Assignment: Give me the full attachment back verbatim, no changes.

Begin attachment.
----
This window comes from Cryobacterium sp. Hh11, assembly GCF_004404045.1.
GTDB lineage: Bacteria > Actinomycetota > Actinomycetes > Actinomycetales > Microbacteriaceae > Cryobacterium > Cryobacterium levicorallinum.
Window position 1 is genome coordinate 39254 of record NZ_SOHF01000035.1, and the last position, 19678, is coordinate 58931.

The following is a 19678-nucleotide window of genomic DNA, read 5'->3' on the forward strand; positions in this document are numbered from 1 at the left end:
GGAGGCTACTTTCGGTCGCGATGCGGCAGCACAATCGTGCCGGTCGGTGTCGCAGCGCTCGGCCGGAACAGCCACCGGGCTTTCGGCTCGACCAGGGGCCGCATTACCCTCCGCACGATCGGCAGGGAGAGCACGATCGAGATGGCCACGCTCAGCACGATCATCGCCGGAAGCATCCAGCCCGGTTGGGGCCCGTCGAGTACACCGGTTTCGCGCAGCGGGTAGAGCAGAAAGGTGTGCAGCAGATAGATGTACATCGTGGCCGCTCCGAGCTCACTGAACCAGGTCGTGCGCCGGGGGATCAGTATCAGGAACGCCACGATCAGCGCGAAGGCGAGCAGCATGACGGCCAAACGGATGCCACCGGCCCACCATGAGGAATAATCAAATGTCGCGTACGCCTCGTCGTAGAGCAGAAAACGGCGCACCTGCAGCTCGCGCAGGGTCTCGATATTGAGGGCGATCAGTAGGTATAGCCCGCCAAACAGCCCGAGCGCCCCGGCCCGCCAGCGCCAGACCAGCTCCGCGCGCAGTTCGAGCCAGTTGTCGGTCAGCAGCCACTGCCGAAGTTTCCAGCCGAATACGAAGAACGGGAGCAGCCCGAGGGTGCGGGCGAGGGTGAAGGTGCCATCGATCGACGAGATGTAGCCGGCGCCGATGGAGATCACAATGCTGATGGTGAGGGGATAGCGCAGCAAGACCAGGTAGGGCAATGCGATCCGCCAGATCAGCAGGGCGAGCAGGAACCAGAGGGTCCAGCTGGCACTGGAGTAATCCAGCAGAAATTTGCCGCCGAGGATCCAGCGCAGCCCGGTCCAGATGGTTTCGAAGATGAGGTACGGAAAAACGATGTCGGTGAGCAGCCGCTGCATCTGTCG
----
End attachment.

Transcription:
This window comes from Cryobacterium sp. Hh11, assembly GCF_004404045.1.
GTDB lineage: Bacteria > Actinomycetota > Actinomycetes > Actinomycetales > Microbacteriaceae > Cryobacterium > Cryobacterium levicorallinum.
Window position 1 is genome coordinate 39254 of record NZ_SOHF01000035.1, and the last position, 19678, is coordinate 58931.

The following is a 19678-nucleotide window of genomic DNA, read 5'->3' on the forward strand; positions in this document are numbered from 1 at the left end:
GGAGGCTACTTTCGGTCGCGATGCGGCAGCACAATCGTGCCGGTCGGTGTCGCAGCGCTCGGCCGGAACAGCCACCGGGCTTTCGGCTCGACCAGGGGCCGCATTACCCTCCGCACGATCGGCAGGGAGAGCACGATCGAGATGGCCACGCTCAGCACGATCATCGCCGGAAGCATCCAGCCCGGTTGGGGCCCGTCGAGTACACCGGTTTCGCGCAGCGGGTAGAGCAGAAAGGTGTGCAGCAGATAGATGTACATCGTGGCCGCTCCGAGCTCACTGAACCAGGTCGTGCGCCGGGGGATCAGTATCAGGAACGCCACGATCAGCGCGAAGGCGAGCAGCATGACGGCCAAACGGATGCCACCGGCCCACCATGAGGAATAATCAAATGTCGCGTACGCCTCGTCGTAGAGCAGAAAACGGCGCACCTGCAGCTCGCGCAGGGTCTCGATATTGAGGGCGATCAGTAGGTATAGCCCGCCAAACAGCCCGAGCGCCCCGGCCCGCCAGCGCCAGACCAGCTCCGCGCGCAGTTCGAGCCAGTTGTCGGTCAGCAGCCACTGCCGAAGTTTCCAGCCGAATACGAAGAACGGGAGCAGCCCGAGGGTGCGGGCGAGGGTGAAGGTGCCATCGATCGACGAGATGTAGCCGGCGCCGATGGAGATCACAATGCTGATGGTGAGGGGATAGCGCAGCAAGACCAGGTAGGGCAATGCGATCCGCCAGATCAGCAGGGCGAGCAGGAACCAGAGGGTCCAGCTGGCACTGGAGTAATCCAGCAGAAATTTGCCGCCGAGGATCCAGCGCAGCCCGGTCCAGATGGTTTCGAAGATGAGGTACGGAAAAACGATGTCGGTGAGCAGCCGCTGCATCTGTCG